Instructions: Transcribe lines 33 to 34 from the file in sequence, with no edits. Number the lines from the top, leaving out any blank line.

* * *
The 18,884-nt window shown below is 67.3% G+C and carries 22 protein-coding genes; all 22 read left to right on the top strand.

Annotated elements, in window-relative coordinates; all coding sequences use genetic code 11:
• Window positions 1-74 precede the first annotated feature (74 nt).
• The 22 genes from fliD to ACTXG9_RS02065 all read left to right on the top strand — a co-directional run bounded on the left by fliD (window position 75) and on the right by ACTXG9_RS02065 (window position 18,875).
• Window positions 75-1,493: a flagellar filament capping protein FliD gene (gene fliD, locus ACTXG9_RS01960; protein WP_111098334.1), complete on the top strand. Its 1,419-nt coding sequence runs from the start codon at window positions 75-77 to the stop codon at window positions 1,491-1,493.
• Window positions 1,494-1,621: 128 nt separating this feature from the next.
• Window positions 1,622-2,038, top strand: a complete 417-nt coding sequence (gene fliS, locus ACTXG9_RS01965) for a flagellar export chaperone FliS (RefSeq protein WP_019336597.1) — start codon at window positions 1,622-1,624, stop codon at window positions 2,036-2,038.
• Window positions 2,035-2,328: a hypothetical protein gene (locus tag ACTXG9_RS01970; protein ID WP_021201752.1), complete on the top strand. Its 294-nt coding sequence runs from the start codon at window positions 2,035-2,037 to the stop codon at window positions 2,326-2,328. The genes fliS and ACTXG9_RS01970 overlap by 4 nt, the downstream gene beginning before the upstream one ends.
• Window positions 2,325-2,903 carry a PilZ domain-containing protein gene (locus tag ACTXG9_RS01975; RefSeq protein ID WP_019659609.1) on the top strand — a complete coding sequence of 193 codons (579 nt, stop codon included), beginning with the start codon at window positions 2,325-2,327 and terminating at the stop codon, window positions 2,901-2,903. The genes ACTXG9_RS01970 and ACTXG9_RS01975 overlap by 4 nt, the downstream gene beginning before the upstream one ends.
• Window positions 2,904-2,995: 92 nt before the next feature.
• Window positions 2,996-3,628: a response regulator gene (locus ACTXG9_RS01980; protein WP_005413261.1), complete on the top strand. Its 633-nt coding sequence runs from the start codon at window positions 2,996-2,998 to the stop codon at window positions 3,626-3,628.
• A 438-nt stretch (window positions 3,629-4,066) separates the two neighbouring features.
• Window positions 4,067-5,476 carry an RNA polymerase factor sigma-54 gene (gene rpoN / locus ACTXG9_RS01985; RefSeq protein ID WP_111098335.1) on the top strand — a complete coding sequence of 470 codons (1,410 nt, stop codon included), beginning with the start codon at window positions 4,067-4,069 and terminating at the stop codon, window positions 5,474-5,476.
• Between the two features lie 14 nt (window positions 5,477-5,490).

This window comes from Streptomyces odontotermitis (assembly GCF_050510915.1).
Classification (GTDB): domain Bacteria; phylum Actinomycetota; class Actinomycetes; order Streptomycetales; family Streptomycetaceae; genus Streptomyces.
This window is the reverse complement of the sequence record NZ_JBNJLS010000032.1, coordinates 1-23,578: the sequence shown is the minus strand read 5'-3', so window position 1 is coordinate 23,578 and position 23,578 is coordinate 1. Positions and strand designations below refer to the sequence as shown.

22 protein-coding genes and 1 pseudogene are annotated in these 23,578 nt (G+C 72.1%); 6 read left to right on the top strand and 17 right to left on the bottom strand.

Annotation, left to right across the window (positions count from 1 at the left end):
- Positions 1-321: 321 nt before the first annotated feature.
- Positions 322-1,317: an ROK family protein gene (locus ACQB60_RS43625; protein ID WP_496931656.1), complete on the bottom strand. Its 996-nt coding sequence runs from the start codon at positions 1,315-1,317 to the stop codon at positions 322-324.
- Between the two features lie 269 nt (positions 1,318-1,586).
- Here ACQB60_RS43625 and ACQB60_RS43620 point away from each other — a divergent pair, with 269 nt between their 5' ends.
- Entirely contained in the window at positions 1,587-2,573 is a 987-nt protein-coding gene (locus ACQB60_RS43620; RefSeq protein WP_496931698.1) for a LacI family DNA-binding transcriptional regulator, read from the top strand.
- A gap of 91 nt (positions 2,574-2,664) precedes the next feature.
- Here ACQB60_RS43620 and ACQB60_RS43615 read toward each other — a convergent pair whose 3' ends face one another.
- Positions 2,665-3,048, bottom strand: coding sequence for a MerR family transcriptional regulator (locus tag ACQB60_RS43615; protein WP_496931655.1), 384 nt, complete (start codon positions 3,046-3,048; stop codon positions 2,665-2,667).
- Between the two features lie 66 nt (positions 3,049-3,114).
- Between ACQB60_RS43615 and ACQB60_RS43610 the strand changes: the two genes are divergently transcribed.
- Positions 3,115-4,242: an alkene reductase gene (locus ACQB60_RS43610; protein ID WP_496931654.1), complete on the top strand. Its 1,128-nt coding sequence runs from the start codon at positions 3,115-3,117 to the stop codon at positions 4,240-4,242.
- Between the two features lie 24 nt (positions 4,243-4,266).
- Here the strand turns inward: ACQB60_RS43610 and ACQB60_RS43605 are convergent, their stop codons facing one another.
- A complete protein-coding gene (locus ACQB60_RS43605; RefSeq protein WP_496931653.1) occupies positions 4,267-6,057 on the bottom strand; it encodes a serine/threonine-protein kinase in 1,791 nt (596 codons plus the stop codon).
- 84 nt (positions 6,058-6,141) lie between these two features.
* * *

- A complete protein-coding gene (locus ACQB60_RS43605; RefSeq protein WP_496931653.1) occupies positions 4,267-6,057 on the bottom strand; it encodes a serine/threonine-protein kinase in 1,791 nt (596 codons plus the stop codon).
- 84 nt (positions 6,058-6,141) lie between these two features.